Once upon a time, when a person looked in a mirror seeking truth, he or she looked long and hard enough to see beyond the superficial image to the person behind the glass. The popular emphasis on “selfies” abounding on social media makes me wonder—are people really looking at themselves or their actions anymore?
Do they like what stares back at them when they take a good look?
As many people in Silicon Valley are aware, the Ellen Pao vs. Kleiner Perkins gender discrimination lawsuit served as one big question mark over the current-day practices of many of our most prominent and successful businesses. Human resource departments are quickly reviewing not just their policies, but also their dedication to equal and fair practices in light of the charges of sexism.
Despite Ellen Pao’s failure to prove her case, there is still an undercurrent of disgruntlement by women that perhaps they may never break into what has become a high-tech “good ol’ boys” club. While I am an avid supporter of the energy and commitment to success that has made Silicon Valley a global icon, I also see plenty of areas where there is room for improvement. And one of those is the concept of mentoring, especially by women, not necessarily for women.
What’s the difference? In my experience, one of the biggest challenges for any woman who has “made it” to the top of an organization is to reach out and include more women. In the past, that was often due to quotas and tokenism. Only one woman at a time became part of the executive team, for example, so it became a zero-sum game if she recommended another, because that virtually guaranteed her replacement. As a result, many women jealously guarded their coveted title and salary in a win-lose scenario, with no interest in lending a hand to a deserving candidate.
With all the criticisms aimed at the male members of the venture capital community and other high-tech firms, I wonder if we should lay equal blame on the shoulders of women like myself. After reaching the executive ranks and going through a successful IPO, I decided to step out of the fray and run my own business consultancy, leaving the next generation of women in Silicon Valley corporations to succeed without any benefit of my lessons learned. Those that stayed in the high-tech world may be so busy juggling their professional and personal priorities that mentoring doesn’t make it onto their calendars at all.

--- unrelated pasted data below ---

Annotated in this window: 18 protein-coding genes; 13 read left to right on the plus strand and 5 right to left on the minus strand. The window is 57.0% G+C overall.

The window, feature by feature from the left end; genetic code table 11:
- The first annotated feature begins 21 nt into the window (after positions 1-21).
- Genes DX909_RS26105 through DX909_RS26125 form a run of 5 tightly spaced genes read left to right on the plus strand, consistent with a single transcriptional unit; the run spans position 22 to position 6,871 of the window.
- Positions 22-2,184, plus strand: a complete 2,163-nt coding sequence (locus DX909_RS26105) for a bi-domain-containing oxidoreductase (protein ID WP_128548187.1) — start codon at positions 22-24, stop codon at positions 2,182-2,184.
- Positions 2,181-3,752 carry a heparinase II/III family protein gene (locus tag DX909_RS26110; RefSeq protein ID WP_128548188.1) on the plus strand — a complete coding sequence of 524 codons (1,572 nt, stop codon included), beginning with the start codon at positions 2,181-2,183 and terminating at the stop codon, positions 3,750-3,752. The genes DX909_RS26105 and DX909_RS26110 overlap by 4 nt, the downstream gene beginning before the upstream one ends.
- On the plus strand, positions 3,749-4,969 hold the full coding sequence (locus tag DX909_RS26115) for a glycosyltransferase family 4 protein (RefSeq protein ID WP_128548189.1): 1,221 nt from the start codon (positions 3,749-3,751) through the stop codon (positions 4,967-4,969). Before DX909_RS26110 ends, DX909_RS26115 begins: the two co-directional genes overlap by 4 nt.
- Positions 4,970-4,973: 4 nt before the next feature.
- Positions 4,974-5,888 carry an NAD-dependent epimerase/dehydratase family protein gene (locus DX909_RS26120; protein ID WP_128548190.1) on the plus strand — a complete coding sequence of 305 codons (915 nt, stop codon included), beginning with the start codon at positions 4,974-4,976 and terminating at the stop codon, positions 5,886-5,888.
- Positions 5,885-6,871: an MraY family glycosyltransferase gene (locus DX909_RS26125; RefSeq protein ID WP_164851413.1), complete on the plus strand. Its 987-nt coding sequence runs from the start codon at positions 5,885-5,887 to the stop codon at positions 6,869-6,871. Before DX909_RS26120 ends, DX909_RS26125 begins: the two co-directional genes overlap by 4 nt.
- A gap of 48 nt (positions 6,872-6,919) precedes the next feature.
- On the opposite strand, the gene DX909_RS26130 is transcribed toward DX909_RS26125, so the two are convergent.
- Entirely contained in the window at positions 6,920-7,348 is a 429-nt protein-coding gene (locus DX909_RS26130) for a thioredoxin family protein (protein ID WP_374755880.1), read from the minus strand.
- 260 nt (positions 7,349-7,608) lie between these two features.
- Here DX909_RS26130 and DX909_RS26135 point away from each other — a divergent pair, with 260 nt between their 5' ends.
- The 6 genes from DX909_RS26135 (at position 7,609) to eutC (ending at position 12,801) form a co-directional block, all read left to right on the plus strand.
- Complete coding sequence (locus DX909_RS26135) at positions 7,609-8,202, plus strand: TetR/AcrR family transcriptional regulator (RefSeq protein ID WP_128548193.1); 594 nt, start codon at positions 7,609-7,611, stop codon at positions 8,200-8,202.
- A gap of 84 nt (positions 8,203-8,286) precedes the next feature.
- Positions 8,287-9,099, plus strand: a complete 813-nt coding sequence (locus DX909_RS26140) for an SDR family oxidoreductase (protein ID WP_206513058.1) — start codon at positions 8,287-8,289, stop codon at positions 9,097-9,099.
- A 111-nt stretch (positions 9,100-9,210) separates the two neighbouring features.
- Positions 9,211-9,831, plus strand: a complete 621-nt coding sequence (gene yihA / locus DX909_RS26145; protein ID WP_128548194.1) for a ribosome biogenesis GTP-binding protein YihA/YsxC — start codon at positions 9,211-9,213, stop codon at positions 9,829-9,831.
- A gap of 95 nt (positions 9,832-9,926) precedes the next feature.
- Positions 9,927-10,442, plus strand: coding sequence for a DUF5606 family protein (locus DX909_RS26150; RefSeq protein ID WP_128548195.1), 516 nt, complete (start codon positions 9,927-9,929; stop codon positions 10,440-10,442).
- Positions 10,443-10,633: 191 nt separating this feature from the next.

Many studies have shown that boys tend to play team sports more than girls, starting at an early age. Perhaps boys learn skills and attitudes that make it easier for them to ask for and give advice to each other later in life without perceiving someone with a complementary skill set as a threat. While women may have good communication skills, I wonder if our view of the world develops in a different way. Instead of inviting others to join in a successful journey, we give all our attention instead to mastering the difficult road to riches. Heads down, we push our way forward, get to the top, bask in our success, take our selfies—and then forget to help the next young woman. After all, it’s our own ability, savvy, and skills that got us there in an all-man’s world, right? Wrong.
Male presidents and CEOs hired me and gave me chances, which is still the case for most women today.
Good ones take a chance on the best candidates, stand back, and let them prove their abilities, regardless of gender. So before we decry how sexist and discriminatory Silicon Valley men are, let’s look back in the mirror and see if we are now doing all we can, as women, to help others—both talented young men and women.
Today, my mentoring takes the form of writing about thorny issues facing Silicon Valley, but I include the concept of mentoring from the older generation to the younger throughout my novels. I can look in the mirror now and take pride in sharing my experience and perspective through a proven, centuries-old tradition of publishing, yet add the twist of eBooks, blogging, and social media to reach out to the next generation. I keep my fingers crossed it will make a difference.
So, next time you feel tempted to take another selfie, ask yourself—should you focus your attention on someone more deserving, instead?
(This article originally appeared on Balcony 7 Media & Publishing’s SaucyJaw.com)